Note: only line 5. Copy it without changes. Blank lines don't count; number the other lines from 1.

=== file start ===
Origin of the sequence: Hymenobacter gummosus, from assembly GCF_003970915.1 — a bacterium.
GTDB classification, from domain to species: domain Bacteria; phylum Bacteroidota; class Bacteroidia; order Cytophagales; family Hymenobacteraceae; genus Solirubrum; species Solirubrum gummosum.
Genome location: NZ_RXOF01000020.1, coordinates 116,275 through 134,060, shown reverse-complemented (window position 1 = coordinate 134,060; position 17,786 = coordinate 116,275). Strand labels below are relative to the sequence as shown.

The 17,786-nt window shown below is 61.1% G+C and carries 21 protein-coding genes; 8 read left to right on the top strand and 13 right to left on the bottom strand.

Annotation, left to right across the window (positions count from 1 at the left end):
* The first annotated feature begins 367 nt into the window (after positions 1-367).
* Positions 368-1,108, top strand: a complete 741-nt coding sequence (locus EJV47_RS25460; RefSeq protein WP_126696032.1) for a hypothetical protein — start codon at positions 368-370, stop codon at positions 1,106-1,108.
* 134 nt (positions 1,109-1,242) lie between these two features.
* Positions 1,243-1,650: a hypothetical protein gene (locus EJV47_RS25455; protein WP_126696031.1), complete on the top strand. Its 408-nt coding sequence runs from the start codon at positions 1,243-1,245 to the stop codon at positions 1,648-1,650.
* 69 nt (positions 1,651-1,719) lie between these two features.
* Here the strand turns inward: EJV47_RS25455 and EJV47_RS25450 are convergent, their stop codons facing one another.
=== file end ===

Annotation, left to right across the window (positions count from 1 at the left end):